This may be at the root of my pushback, because I don't believe that the societal influence on my taste in entertainment is as strong as some would claim. It's something I think about, sure, but I always come up against the feeling that I'm trying to like something because of the gender of the creator, which feels counter to how I would want to be treated as an artist myself (I don't want people to support my work because I'm a woman, I want my work to be considered on its own merits).

But that's just me, and that is a whole different discussion and I yield. I do, however, agree that the stereotypical "chick flicks" get dismissed with a bit more energy than stereotypically "guy flicks" do; and I agree that that is unfair. I fight that by dismissing the "guy genre" flicks with equal, if not more, scorn. (Usually, too, they just are empirically dumber, as well.)
posted by EmpressCallipygos at 7:09 AM on April 18, 2016 [1 favorite]


P.S. - I also freely acknowledge that I'm just a big ol' snob, and have been since the age of nine when I scoffed at an episode of "Battlestar Galactica" because "real people don't talk like that".
posted by EmpressCallipygos at 7:11 AM on April 18, 2016


If you aren't watching shows that you don't like and they happen to be on Lifetime, that's one thing (though of course there is the effect that culture has on taste, and our sexist culture in particular). If you are refusing to consider a show at all simply because it is on Lifetime (a huge hump in recommending Unreal to friends), then that's a very different (sexist) story.
posted by jeather at 7:25 AM on April 18, 2016 [3 favorites]


There's also the possibility that I didn't know of the existence of the show "unreal" until this thread.
posted by EmpressCallipygos at 7:30 AM on April 18, 2016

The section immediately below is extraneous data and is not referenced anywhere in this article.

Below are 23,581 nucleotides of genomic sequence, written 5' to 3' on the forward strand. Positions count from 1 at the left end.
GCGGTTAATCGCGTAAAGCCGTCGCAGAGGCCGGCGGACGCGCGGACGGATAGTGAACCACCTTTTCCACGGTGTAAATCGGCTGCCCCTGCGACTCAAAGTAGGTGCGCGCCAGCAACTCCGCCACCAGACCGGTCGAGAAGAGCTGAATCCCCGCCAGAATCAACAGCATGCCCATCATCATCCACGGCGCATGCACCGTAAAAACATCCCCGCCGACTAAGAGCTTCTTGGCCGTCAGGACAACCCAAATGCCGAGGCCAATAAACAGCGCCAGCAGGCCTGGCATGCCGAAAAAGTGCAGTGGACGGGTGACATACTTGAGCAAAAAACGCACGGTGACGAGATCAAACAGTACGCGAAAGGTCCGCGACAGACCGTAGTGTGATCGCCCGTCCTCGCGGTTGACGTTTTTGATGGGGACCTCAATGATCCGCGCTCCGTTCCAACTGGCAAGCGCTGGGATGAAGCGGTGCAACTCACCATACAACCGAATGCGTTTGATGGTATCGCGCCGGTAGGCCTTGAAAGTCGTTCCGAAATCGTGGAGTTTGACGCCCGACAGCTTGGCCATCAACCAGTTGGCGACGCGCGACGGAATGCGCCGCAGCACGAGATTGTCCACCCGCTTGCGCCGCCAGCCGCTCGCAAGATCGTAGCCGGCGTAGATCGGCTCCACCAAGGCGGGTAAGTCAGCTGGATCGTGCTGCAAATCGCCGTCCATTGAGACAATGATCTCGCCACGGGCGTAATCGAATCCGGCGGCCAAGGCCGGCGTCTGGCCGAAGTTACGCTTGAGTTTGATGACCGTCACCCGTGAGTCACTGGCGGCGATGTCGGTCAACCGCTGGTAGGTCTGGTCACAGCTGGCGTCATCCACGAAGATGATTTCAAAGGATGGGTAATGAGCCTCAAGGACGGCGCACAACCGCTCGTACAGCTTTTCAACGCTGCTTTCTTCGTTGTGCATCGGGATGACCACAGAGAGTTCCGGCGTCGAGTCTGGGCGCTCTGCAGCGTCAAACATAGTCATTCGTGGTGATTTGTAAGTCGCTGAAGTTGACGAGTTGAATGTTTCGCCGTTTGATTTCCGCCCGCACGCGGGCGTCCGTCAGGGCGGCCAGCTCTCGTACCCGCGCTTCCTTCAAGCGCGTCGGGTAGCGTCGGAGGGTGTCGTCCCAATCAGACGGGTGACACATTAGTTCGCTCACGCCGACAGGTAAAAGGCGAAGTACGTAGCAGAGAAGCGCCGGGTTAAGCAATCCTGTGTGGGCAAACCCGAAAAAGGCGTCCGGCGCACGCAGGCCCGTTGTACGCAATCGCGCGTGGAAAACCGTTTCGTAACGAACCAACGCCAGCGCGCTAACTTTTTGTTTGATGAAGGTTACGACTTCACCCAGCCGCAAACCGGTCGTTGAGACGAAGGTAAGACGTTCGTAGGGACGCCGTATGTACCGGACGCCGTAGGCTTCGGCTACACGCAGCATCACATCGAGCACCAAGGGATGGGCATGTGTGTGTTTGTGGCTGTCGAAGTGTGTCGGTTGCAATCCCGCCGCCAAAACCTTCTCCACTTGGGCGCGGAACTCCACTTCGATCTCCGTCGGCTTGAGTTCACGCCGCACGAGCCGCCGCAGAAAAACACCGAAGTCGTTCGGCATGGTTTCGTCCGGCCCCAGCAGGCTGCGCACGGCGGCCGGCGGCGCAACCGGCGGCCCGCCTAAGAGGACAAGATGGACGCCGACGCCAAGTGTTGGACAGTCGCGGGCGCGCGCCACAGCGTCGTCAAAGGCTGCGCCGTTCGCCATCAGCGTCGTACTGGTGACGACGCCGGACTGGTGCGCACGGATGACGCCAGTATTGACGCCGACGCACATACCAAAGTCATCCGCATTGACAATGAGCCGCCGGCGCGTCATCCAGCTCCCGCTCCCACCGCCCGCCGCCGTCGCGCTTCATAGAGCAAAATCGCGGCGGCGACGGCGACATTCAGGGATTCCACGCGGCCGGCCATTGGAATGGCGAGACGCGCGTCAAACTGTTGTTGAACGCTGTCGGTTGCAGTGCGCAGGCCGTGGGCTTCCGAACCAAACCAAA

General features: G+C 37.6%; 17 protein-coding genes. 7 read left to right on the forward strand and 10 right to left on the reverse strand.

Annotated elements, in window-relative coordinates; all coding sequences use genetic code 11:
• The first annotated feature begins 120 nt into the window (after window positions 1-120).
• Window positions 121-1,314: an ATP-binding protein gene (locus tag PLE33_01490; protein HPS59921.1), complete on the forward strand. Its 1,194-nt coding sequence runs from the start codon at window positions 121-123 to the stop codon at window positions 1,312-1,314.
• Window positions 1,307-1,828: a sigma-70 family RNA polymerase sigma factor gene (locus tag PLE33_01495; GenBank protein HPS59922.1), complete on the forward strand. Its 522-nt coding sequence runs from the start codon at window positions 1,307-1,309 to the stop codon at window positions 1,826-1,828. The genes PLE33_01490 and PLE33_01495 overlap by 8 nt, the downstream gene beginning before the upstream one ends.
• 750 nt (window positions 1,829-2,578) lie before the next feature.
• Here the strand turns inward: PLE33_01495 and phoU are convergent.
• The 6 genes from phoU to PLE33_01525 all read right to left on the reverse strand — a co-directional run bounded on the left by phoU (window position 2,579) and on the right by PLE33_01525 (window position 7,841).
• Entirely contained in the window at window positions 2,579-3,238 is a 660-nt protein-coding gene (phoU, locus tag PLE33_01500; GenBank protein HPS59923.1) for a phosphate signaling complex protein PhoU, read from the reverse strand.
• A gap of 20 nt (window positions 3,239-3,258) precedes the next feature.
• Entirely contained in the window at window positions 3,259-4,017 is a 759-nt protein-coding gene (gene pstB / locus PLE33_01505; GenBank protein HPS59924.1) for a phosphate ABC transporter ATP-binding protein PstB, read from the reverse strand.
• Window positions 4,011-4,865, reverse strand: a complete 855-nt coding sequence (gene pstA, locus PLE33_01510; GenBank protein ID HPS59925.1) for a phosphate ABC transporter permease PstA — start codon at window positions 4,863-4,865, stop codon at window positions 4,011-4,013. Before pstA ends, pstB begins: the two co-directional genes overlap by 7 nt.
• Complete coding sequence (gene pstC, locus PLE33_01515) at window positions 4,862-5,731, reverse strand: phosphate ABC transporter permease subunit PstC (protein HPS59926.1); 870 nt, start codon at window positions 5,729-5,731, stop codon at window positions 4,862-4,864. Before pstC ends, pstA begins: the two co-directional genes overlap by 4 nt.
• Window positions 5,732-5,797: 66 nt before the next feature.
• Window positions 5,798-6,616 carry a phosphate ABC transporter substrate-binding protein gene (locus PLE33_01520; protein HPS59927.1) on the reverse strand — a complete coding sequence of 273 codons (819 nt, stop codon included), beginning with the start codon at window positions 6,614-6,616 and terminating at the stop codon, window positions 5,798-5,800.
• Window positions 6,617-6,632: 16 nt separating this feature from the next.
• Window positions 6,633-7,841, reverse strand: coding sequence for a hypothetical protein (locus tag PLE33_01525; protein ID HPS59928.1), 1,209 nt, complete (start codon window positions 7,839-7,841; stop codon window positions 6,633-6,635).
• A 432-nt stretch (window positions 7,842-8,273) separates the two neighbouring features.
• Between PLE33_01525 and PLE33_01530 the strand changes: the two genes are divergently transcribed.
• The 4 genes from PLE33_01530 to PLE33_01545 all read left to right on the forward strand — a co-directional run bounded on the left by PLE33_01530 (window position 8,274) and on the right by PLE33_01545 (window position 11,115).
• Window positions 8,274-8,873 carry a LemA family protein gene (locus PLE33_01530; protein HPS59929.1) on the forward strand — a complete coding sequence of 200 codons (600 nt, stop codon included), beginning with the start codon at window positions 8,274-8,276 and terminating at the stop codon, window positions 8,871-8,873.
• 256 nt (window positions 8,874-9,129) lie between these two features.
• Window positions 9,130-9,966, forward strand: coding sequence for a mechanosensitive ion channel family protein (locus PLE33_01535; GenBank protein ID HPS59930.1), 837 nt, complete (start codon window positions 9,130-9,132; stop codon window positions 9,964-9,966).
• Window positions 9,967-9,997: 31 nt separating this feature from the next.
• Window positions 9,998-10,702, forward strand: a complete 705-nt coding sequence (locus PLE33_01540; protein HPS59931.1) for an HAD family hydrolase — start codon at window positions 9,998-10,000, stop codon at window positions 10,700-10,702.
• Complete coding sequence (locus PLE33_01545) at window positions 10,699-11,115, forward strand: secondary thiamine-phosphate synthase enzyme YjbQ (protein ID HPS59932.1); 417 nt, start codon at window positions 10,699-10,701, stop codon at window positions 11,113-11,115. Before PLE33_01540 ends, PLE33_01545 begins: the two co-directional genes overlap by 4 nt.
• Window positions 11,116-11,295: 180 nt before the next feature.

My friends and I used to look for the most ridiculous movie titles. For ten years, "Mother, May I Sleep With Danger?" held the record. It was only broken in 2014 with "Deadly Day Care."
posted by Melismata at 7:48 AM on April 18, 2016 [3 favorites]


It's entirely possible that the Metafilter demographic is not the Lifetime demographic but that there is still a relatively large viewership that prefers even their soapy*/schlocky fare (or one-eye-on-the-TV or background-noise content) mostly filled with women's voices and faces, and content where even the more difficult content (sexual violence, domestic violence, menace of multiple varieties, hardship, loss) is not shot for the male gaze.

*There was a time, younger TV consumers, when "women's programming" was on the three TV networks from about 11a-2p every weekday, and that content is almost all gone now. In the 80s, when VCRs happened, working women could start watching their stories again, timeshifted - which they did at night while they did housework, packed lunches, and wound down before bed. It was cheesy, the drama was so overblown that it did not (mostly) trigger real-world drama, the fashion was wild, the dudes were smokin' (sometimes literally), and it was something you could bond with other women over. There's probably already dissertations on the purpose this kind of content serves for women, but there's a lot of room to talk about that.
posted by Lyn Never at 7:52 AM on April 18, 2016 [7 favorites]


I'm not talking to you personally, EmpressCallipygos.
posted by jeather at 8:07 AM on April 18, 2016 [2 favorites]


It also could be very well that to many people lifetime is still to them the network that just produced goofy ass made for tv movies that sometimes they watched in high school when a teacher was out. It was a solidly forged image so getting people to believe that they now produce quality programming could be an uphill battle.
posted by Ferreous at 8:53 AM on April 18, 2016


I especially loved this paragraph from the article:

Unreal combines provocative feminist meta-critique and high melodrama, creating a mise-en-abyme hyperreality that takes the motivations of two categories of women equally seriously: the show’s producers and its contestants. A less intelligent show might have reduced Everlasting’s contestants to slutty, shameless bimbos and its producers to haggard, sexless nerds, but Unreal’s complexity falsifies such a binary. Unreal argues, in the multiplicity of its characters, that there’s no feminist value to be found in decrying “that kind of girl.”


As mentioned in the article, Unreal is often overlooked because of the channel it's on, but it's also hard to imagine another channel allowing the creators such freedom to develop both female producers and female contestants with as much nuance.